Trending Topics:

Bradley Manning faces 136 years in jail for exposing American war crimes

Israel/PalestineMiddle EastUS Politics
on 17 Comments
Manning
Bradley Manning faces 136 years in jail for his leaks. (Photo: Associated Press)

The military analyst who exposed U.S. foreign policy to the world was found guilty today on 19 counts–and faces up to 136 years in prison for his actions.

Bradley Manning was convicted today of violating the Espionage Act and laws against theft and computer fraud. Manning was the source behind WikiLeaks’ disclosures of hundreds of thousands of documents detailing the U.S. wars in Iraq and Afghanistan and U.S. diplomacy around the world.

Manning’s Espionage Act conviction is the latest example of how the Obama administration has used the World War I law to crack down on government whistleblowers. Edward Snowden, the leaker who exposed the National Security Agency’s mass surveillance, has also been charged with violating the act.

But in a significant victory for Manning’s defense team, the judge in the case rejected the charge that Manning “aided the enemy.” If Manning was found guilty on that charge, the verdict would have had profound implications for national security journalism in the country. The prosecution’s theory was that Manning’s leaks had aided Al Qaeda because Osama bin Laden possessed WikiLeaks documents on his computer. By that theory, the New York Times publishing leaked documents on the futility of the war in Afghanistan could be construed as “aiding the enemy.” 

“We won the battle, now we need to go win the war,” Manning’s lawyer, David Coombs, told supporters of the military whistleblower. “Today is a good day, but Bradley is by no means out of the fire.” Tomorrow, the sentencing phase of the trial begins. Both the defense and prosecution are expected to call additional witnesses for arguments during the sentencing phase.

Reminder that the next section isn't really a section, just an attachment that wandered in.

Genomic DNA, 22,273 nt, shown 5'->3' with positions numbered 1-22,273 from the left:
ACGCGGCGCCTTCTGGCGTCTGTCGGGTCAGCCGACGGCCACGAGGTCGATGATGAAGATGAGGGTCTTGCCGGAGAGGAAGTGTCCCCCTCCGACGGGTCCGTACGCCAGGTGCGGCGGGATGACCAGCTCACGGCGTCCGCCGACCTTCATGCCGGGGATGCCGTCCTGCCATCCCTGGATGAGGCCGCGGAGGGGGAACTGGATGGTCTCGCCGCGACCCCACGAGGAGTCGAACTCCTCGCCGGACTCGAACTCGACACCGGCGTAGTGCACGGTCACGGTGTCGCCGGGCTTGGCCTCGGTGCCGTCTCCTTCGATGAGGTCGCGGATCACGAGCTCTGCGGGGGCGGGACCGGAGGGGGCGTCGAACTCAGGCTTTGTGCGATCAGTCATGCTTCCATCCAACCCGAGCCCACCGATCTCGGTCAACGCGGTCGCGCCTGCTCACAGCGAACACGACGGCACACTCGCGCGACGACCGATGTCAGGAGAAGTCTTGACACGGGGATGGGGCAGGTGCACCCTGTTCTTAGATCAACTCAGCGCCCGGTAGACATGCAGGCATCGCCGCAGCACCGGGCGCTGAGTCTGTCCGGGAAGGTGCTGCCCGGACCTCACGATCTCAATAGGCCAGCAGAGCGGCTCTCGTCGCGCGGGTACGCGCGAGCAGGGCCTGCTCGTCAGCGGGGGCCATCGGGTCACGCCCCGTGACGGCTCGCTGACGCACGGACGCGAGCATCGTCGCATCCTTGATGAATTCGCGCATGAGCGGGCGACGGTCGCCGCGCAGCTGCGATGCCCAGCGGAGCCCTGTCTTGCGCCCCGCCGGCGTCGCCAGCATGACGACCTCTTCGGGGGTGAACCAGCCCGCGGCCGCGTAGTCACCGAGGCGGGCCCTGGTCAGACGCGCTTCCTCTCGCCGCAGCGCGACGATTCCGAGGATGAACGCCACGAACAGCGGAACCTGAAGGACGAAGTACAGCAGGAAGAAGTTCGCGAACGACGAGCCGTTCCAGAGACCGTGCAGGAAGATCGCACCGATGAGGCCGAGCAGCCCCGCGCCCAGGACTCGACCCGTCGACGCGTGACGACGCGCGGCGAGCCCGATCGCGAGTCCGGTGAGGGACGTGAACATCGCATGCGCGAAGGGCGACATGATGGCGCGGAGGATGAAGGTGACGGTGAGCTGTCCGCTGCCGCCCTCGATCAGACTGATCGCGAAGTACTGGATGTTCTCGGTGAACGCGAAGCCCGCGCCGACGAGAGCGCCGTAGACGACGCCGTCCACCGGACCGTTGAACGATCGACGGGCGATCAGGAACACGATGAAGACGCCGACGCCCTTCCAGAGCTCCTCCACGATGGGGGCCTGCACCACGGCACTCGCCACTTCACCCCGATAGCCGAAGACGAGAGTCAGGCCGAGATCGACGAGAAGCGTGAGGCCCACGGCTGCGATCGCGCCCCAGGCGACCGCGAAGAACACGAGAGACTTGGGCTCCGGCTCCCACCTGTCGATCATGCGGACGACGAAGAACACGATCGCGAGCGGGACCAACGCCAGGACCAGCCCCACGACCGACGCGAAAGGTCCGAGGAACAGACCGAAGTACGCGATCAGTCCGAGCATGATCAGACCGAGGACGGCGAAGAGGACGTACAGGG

Manning was arrested in 2010 shortly after the hacker who he confided in told the U.S. government about Manning’s disclosures. He was held in solitary confinement, stripped naked at times and treated in a cruel and inhuman manner, as the United Nations rapporteur on torture concluded in March 2012.

Manning’s disclosures to WikiLeaks led to front-page stories in major media outlets and an unprecedented look into U.S. foreign policy. Manning’s leaks exposed U.S. war crimes in Iraq and Afghanistan; a secret deal David Petraeus struck with Yemen’s leader to hide American drone strikes; America’s blind eye to Iraqi security forces’ torture; pressure on European nations over prosecutions of U.S. officials for torture; spying on the United Nations; and much more.

For Israel/Palestine watchers, Manning’s leak of hundreds of thousands of State Department cables provided a close look at Middle East politics. The disclosures from Manning exposed Israel’s closeness with the Palestinian Authority; the Israeli Prime Minister’s vision of a Palestinian state; and how the Egyptian and Israeli militaries worked together during Israel’s massive 2008-09 assault on the Gaza Strip. The leaks also exposed how the U.S. worked to blunt the effect of the Goldstone report, which documented Israeli war crimes during the assault on Gaza.

Manning told the court in March 2013 that he leaked documents and videos to WikiLeaks because he believed if “the American public, had access to the information…this could spark a domestic debate on the role of the military and our foreign policy in general.” 

Alex Kane
About Alex Kane